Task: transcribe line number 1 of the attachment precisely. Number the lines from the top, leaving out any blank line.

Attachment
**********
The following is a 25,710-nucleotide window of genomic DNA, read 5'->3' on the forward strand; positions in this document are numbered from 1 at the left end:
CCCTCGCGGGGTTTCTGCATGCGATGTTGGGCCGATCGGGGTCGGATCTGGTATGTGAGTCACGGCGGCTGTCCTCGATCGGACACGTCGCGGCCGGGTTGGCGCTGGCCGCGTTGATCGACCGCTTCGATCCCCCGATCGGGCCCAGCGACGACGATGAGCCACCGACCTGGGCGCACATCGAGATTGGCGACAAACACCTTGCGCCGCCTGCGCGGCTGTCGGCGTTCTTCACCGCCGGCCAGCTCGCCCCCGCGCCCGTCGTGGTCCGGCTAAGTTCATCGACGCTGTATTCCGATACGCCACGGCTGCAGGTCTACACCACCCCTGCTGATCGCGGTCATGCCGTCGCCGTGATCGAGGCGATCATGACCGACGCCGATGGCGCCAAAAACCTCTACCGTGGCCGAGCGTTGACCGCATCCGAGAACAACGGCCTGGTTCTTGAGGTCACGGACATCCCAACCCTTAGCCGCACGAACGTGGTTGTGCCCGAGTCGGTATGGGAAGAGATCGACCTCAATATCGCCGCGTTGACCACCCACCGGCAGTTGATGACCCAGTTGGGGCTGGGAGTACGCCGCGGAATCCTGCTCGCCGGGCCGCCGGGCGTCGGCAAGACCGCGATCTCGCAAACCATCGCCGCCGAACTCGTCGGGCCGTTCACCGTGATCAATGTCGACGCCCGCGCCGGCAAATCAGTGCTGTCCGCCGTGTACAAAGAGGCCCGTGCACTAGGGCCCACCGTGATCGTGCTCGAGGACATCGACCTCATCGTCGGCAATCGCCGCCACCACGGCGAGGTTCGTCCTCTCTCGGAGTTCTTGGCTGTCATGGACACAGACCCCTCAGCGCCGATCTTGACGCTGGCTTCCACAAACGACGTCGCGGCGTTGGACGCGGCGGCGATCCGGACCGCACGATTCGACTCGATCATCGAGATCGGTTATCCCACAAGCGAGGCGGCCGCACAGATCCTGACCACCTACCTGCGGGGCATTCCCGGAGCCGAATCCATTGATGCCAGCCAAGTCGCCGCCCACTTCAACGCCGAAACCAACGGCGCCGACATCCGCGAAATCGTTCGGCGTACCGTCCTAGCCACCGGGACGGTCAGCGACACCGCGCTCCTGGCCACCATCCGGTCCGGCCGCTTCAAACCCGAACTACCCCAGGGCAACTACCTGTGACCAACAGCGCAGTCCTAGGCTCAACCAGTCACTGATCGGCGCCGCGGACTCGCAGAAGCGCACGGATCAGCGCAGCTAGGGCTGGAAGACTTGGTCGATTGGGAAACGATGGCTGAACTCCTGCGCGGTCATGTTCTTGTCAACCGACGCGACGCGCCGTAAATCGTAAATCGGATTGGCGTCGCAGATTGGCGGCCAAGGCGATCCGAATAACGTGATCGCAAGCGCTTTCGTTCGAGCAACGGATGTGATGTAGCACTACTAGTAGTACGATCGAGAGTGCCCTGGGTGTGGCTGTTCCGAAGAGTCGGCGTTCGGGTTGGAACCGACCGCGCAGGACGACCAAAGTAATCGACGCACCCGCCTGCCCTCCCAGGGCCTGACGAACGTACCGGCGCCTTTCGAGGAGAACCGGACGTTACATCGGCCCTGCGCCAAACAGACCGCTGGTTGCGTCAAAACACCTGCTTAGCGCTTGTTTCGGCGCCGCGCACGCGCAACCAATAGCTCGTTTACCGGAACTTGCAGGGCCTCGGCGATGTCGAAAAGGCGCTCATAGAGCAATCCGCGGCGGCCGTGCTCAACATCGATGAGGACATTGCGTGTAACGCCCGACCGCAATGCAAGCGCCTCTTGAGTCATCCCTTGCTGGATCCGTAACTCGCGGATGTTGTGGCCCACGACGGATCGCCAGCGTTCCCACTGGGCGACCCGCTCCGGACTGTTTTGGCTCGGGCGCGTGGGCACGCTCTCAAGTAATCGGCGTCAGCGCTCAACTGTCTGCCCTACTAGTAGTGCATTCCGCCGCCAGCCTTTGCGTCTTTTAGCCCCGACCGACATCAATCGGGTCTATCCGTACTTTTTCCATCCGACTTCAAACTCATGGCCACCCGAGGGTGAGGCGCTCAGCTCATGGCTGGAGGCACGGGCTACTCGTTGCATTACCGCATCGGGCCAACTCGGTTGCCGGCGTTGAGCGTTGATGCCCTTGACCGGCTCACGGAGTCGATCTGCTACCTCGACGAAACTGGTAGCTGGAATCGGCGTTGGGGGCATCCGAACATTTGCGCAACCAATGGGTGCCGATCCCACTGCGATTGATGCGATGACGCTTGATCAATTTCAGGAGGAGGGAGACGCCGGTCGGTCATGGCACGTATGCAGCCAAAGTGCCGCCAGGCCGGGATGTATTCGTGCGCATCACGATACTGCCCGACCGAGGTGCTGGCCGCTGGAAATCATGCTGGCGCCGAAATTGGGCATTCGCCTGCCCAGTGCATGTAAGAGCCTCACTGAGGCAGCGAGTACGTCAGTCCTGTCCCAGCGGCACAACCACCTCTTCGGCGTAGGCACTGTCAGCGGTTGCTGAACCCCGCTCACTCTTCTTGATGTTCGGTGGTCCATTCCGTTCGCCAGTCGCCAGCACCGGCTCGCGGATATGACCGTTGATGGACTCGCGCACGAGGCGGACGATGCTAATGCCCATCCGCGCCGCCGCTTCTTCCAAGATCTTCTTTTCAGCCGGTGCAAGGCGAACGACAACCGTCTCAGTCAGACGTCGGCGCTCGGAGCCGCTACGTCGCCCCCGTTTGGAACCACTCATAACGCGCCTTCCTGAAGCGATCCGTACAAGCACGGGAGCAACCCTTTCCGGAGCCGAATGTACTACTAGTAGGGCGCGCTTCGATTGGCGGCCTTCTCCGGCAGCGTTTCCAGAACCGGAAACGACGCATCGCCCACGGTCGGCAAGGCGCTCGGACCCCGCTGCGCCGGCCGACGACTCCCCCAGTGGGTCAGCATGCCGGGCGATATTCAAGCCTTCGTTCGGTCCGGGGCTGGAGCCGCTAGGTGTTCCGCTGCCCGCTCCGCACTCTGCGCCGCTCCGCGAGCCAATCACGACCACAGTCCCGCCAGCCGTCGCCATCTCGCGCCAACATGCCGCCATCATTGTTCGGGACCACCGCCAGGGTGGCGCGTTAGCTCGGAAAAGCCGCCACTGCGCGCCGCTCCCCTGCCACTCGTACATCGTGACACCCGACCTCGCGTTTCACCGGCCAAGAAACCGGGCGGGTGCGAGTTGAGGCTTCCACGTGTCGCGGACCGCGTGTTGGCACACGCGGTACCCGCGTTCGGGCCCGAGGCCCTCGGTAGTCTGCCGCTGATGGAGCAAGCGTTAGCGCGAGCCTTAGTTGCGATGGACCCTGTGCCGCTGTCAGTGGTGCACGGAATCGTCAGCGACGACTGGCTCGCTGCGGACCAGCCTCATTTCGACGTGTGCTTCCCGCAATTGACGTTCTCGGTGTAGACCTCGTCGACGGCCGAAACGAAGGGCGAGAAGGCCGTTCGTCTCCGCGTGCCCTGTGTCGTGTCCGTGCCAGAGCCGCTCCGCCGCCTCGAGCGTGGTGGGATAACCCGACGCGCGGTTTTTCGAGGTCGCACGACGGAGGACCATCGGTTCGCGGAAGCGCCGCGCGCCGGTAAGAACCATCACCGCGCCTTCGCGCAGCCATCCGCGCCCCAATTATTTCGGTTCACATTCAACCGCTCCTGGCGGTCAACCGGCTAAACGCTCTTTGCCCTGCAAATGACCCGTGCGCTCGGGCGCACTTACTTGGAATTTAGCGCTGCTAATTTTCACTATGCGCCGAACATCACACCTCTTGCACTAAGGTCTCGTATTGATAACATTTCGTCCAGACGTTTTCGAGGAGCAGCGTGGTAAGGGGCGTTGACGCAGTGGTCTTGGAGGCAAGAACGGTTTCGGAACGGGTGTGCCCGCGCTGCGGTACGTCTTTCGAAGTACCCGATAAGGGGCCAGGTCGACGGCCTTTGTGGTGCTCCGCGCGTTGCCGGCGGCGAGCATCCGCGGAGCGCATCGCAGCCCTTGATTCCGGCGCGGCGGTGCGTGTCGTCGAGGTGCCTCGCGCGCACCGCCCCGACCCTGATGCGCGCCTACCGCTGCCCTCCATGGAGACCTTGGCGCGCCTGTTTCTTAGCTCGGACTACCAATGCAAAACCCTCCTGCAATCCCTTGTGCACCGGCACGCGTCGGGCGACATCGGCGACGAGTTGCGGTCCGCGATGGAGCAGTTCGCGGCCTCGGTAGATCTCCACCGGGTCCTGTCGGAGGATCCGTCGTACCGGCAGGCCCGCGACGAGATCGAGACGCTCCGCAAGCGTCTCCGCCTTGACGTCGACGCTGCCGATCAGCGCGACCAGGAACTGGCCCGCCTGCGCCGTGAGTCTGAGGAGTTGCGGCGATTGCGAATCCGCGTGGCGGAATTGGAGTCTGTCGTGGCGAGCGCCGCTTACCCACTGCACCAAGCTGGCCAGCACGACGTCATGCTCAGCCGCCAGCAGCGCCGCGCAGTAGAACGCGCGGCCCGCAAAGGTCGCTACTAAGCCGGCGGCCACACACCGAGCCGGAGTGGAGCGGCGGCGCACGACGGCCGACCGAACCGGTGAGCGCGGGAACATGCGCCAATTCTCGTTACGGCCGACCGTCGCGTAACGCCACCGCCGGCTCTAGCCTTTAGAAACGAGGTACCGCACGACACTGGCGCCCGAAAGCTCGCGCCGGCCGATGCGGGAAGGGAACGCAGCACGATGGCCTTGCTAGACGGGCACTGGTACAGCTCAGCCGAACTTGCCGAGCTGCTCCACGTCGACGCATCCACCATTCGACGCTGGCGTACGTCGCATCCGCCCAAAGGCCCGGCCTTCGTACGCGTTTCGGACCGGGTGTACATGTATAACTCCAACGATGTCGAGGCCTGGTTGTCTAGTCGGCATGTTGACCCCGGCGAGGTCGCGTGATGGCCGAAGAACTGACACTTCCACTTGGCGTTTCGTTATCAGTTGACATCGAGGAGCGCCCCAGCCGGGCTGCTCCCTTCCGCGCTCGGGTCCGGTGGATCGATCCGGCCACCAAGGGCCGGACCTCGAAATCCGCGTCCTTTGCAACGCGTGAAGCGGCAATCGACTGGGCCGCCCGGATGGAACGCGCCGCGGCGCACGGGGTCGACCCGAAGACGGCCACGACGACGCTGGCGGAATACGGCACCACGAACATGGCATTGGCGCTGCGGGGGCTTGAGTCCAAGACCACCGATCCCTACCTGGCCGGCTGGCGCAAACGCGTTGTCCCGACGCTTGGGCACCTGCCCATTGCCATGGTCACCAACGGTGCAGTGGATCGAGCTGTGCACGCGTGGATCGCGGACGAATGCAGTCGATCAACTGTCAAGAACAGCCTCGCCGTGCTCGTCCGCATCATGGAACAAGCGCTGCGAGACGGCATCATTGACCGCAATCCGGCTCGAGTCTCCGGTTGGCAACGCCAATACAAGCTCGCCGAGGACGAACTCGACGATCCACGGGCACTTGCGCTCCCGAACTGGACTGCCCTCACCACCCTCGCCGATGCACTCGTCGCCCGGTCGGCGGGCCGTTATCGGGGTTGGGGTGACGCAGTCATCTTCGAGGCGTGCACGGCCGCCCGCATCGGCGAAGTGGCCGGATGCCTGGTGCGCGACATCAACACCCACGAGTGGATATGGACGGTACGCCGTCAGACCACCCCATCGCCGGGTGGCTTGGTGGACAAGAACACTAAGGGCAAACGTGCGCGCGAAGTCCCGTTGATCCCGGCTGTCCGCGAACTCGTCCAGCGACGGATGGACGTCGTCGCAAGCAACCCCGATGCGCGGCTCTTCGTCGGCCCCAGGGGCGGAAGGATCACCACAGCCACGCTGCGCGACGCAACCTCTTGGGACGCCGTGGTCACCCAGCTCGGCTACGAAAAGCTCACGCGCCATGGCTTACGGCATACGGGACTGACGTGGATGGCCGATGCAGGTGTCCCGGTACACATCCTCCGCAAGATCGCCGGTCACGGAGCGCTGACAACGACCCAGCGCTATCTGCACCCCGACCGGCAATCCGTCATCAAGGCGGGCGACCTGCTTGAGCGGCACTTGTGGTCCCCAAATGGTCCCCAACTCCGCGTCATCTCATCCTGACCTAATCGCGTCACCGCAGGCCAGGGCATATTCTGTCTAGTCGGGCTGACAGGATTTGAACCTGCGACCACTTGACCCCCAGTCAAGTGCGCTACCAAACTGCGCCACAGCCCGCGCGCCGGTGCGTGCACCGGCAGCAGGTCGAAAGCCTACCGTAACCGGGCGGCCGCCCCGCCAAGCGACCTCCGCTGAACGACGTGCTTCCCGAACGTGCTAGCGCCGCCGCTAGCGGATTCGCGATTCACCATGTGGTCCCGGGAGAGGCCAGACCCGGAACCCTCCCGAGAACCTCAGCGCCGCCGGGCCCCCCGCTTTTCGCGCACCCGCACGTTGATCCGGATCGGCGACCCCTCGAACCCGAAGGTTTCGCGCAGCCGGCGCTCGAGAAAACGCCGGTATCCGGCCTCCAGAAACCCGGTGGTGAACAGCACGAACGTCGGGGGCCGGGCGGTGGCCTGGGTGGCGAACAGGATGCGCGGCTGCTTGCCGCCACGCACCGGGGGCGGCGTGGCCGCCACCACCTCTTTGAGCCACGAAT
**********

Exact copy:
The following is a 25,710-nucleotide window of genomic DNA, read 5'->3' on the forward strand; positions in this document are numbered from 1 at the left end: